Baltimore, Maryland native Robert Stewart, known as Chef Stew, wants to empower youth through the culinary arts. He remembers the struggles he faced on the path to becoming a celebrity chef and he wants to use his talent to show young people that cooking can help them transition into a sustainable career.
How did culinary arts become your career?
To be completely honest, I was kind of forced into the culinary world very early in life. When my older sister eventually moved out, that left me in charge of the household. My mother worked nights so when we got out of school, my mother would be on her way to work. I had to make sure we ate dinner. After learning from my grandmother and watching her cook on the weekends, I began to experiment in the kitchen and try my hand at it. It actually backfired on me because my brother began to like my food better than my mother’s. I literally became the cook of the house. This lead to me enrolling in Eastern Vocational Technical High School to study culinary arts and restaurant management. Food is a common factor in many life situations. Lose your job. Let’s go eat. Got a new job. Let’s go eat. Meet a girl. Let’s go eat. Someone died. Let’s go eat. Someone is born. Let’s go eat. I realized early in life, we can’t go without food. I wanted to be part of the good and bad times of life and maybe my food could make someone feel better.
How did you become a Food Network star?
Food Network contacted me about competing on the Great Food Truck Race. At the time, I had a GoFundMe fundraising campaign to raise money for a restaurant, and instead, got a opportunity to compete on the show. Next, my apartment in Atlanta caught on fire when a friend made a crucial mistake of throwing frozen fish into piping hot grease and caused a fire. I had to move out of the apartment. So, I went to San Francisco and waited for the follow up call for the show. When I did get the call, it was to inform me that I was selected in the final round and they would reach back out. I explained to the casting agent that I had moved to San Francisco believing this opportunity would change my life. She referred me to Guy’s Grocery Games where I was eliminated in the 1st round after cutting my hand from being super nervous. Then, I got cast for Cutthroat Kitchen where I won the show and $9,600.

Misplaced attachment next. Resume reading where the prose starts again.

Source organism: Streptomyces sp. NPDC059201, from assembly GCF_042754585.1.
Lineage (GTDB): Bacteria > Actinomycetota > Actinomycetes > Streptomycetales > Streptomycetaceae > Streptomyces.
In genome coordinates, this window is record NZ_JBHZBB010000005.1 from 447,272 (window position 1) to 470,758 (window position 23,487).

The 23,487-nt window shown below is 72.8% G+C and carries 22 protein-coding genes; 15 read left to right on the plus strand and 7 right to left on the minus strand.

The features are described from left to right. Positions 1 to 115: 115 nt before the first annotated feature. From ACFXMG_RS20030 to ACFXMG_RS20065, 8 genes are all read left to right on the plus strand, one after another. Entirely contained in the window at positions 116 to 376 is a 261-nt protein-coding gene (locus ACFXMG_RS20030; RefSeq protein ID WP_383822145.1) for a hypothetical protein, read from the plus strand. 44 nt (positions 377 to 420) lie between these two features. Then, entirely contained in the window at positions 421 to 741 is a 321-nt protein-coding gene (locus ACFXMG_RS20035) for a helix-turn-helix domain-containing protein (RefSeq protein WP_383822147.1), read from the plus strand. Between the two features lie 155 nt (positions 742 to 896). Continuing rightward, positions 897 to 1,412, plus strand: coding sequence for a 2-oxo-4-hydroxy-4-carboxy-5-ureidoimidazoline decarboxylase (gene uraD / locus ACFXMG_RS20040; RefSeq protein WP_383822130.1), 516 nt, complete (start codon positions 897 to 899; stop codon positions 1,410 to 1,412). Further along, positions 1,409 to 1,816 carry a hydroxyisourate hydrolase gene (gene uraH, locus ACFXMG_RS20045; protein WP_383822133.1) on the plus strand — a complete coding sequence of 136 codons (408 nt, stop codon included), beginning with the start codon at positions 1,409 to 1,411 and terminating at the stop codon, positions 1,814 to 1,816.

It was incredible to win the show. My family finally got to see what I have been working so hard on. My children got to see dad on TV. The phone lines and social media exploded. I was able to secure interviews, guest appearances on other shows, and the respect I rightfully was seeking amongst chefs in the industry. I’ve cooked for Guy Fieri, Richard Blais, G Garvin, Chef Aarti, Chef Antonia, and Alton Brown. That amazing feedback was a confidence booster. Think about the fact that there are four contestants per episode, maybe 15 shows a season and, so roughly, 100 people get called out of the four million that apply. It’s unexplainable and to this day I still get emails about the show from all across the world.
What is Transition KitchenTM?
Transition Kitchen is my give back to the city that raised me. As things began to unfold and I felt that I would be a millionaire soon, I wanted to create a system and program – a blueprint for others to follow – to offer a solution to some of the inner cities biggest problems. However, I realized that it could take longer than I expected and without the ability to finance it, I decided to use what resources I had and what money I could afford to invest in what will be a multifaceted culinary arts program for youth, young adults, and returning citizens of Baltimore.
Growing up in the hood, in all honesty, I glorified the wrong things. Society makes a basketball player or football player look so great. Even the newest rapper had me wishing that I had money to do the same things they could do: live how they live, drive the cars they drove, be seen with the woman they dated and married, but not having the body type for the NFL, the NBA, nor the ability to rap, left few options. Sad but true, like many, I thought being able to live like the drug dealers, who literally had all of the things I wanted, could be a way to make it out. After dancing with the devil and trying my hand, after a few arrests here and there, a few friends dying or going to jail, and almost being killed in a robbery, I decided that culinary arts was my way out. From that moment, I gave it everything I had, and thank God, it worked for me.
I’m now dedicated to making it work for someone else. Though many become a product of their environment, Transition KitchenTM is a resource center designed to help change the narrative and inspire many brothers and sisters that there truly is another way…and I intend to show them. Through my program students, aged 16 and older, will take classes to learn the industry. Top students will help train the next cohort.
What’s next for Transition KitchenTM and Chef Stew?